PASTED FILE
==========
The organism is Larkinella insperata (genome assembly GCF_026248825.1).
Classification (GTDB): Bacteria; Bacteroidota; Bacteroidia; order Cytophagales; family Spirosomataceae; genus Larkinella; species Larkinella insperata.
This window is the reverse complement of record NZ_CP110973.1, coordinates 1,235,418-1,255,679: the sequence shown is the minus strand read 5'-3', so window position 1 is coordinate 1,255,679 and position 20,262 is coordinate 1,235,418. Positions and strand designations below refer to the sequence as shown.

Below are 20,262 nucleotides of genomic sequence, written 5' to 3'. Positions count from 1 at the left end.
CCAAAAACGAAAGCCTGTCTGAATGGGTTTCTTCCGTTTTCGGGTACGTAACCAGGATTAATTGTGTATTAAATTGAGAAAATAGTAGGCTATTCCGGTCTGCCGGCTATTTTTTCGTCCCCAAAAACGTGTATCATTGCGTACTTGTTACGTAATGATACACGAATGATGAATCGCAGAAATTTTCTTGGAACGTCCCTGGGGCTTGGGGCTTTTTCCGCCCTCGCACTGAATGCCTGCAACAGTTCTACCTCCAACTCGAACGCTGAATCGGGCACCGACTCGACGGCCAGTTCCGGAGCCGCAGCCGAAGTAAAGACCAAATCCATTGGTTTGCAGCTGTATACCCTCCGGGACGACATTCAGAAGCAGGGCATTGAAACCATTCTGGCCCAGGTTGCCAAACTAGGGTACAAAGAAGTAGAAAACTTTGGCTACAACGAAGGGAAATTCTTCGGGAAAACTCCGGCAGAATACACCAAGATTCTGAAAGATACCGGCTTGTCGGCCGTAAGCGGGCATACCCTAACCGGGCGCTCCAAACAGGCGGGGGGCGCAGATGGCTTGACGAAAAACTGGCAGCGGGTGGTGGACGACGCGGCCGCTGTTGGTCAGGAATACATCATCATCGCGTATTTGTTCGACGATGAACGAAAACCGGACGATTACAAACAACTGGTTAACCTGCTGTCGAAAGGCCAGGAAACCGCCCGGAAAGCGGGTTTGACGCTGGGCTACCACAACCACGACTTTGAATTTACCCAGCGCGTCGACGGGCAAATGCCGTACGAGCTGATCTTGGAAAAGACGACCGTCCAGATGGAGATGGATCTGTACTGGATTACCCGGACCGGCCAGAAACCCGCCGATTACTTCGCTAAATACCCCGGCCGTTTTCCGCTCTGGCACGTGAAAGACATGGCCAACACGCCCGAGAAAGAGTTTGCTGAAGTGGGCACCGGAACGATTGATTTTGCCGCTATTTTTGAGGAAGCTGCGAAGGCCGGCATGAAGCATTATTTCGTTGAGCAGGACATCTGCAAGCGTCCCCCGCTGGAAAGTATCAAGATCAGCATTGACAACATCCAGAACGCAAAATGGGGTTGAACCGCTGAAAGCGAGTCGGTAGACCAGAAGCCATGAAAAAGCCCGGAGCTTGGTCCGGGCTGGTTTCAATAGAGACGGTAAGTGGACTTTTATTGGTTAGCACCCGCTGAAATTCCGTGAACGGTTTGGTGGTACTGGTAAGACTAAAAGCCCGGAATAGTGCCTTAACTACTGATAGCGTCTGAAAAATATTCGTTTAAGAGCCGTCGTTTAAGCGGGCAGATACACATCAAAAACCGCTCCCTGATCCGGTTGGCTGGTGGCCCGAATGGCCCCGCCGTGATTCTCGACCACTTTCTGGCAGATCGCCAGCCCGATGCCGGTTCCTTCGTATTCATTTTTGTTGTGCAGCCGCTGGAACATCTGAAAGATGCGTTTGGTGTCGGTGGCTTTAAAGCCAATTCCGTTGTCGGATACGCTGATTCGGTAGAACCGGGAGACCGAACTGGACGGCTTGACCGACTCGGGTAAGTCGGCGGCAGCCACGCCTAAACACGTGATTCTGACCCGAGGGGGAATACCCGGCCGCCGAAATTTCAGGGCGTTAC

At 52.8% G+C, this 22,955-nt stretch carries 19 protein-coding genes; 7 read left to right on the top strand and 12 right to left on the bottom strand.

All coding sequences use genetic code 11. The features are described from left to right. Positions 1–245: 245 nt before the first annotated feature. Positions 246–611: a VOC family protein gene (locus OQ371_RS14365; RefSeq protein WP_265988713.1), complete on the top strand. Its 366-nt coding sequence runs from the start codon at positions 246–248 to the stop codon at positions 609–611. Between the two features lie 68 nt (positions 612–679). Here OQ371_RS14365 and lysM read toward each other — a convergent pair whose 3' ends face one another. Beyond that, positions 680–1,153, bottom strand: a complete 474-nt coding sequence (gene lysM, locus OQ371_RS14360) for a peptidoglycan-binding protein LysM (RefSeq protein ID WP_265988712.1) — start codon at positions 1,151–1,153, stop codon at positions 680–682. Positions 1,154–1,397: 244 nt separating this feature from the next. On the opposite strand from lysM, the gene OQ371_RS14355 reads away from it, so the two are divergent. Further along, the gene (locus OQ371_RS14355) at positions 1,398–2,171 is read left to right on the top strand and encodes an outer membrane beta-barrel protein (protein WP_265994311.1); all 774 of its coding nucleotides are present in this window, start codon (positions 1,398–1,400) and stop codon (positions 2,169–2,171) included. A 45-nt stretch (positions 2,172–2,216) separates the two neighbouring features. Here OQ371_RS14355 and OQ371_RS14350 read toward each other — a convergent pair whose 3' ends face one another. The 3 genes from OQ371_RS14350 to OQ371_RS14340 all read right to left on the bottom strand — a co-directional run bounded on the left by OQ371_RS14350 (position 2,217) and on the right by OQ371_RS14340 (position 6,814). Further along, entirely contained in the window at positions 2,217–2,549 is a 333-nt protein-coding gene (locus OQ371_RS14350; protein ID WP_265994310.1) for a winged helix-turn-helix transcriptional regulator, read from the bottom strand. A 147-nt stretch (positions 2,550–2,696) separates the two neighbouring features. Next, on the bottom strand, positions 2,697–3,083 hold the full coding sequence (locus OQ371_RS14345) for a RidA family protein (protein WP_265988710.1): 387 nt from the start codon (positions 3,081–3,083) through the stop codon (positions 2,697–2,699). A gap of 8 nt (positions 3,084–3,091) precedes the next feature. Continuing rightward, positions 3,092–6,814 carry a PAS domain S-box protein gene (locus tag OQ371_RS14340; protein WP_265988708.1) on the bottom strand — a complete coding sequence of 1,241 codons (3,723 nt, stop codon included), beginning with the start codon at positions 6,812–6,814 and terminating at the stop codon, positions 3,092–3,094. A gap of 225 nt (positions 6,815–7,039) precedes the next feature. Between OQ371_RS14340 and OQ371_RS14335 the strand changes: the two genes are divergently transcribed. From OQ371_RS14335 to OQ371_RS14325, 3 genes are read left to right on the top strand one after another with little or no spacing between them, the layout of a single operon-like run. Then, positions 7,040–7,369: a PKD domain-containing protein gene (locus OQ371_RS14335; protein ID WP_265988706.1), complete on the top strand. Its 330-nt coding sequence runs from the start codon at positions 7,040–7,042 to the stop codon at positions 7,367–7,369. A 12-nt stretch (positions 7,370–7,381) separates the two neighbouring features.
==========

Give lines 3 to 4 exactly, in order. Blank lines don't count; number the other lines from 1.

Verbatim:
This window is the reverse complement of record NZ_CP110973.1, coordinates 1,235,418-1,255,679: the sequence shown is the minus strand read 5'-3', so window position 1 is coordinate 1,255,679 and position 20,262 is coordinate 1,235,418. Positions and strand designations below refer to the sequence as shown.

Below are 20,262 nucleotides of genomic sequence, written 5' to 3'. Positions count from 1 at the left end.